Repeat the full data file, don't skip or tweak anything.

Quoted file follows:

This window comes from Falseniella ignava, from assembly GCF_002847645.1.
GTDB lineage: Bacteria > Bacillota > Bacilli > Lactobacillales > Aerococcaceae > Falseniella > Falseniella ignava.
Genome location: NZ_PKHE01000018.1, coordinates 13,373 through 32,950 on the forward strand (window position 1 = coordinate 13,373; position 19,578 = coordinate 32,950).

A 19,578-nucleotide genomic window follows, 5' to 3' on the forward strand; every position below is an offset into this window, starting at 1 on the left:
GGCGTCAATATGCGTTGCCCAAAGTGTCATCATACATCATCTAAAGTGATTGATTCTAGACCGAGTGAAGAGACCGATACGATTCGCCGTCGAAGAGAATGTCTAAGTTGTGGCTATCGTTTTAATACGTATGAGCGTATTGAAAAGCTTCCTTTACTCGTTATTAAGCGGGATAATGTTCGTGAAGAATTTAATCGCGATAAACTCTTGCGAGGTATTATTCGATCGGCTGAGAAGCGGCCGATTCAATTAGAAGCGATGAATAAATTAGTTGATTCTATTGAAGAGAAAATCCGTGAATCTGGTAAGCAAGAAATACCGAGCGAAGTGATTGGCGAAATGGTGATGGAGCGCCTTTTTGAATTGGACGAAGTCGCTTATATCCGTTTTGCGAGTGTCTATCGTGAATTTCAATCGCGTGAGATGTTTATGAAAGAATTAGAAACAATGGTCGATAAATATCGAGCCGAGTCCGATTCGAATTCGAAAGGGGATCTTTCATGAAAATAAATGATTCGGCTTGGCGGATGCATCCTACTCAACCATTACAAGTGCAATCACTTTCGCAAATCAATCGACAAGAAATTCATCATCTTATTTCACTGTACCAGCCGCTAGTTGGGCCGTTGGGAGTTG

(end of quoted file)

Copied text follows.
This window comes from Falseniella ignava, from assembly GCF_002847645.1.
GTDB lineage: Bacteria > Bacillota > Bacilli > Lactobacillales > Aerococcaceae > Falseniella > Falseniella ignava.
Genome location: NZ_PKHE01000018.1, coordinates 13,373 through 32,950 on the forward strand (window position 1 = coordinate 13,373; position 19,578 = coordinate 32,950).

A 19,578-nucleotide genomic window follows, 5' to 3' on the forward strand; every position below is an offset into this window, starting at 1 on the left:
GGCGTCAATATGCGTTGCCCAAAGTGTCATCATACATCATCTAAAGTGATTGATTCTAGACCGAGTGAAGAGACCGATACGATTCGCCGTCGAAGAGAATGTCTAAGTTGTGGCTATCGTTTTAATACGTATGAGCGTATTGAAAAGCTTCCTTTACTCGTTATTAAGCGGGATAATGTTCGTGAAGAATTTAATCGCGATAAACTCTTGCGAGGTATTATTCGATCGGCTGAGAAGCGGCCGATTCAATTAGAAGCGATGAATAAATTAGTTGATTCTATTGAAGAGAAAATCCGTGAATCTGGTAAGCAAGAAATACCGAGCGAAGTGATTGGCGAAATGGTGATGGAGCGCCTTTTTGAATTGGACGAAGTCGCTTATATCCGTTTTGCGAGTGTCTATCGTGAATTTCAATCGCGTGAGATGTTTATGAAAGAATTAGAAACAATGGTCGATAAATATCGAGCCGAGTCCGATTCGAATTCGAAAGGGGATCTTTCATGAAAATAAATGATTCGGCTTGGCGGATGCATCCTACTCAACCATTACAAGTGCAATCACTTTCGCAAATCAATCGACAAGAAATTCATCATCTTATTTCACTGTACCAGCCGCTAGTTGGGCCGTTGGGAGTTG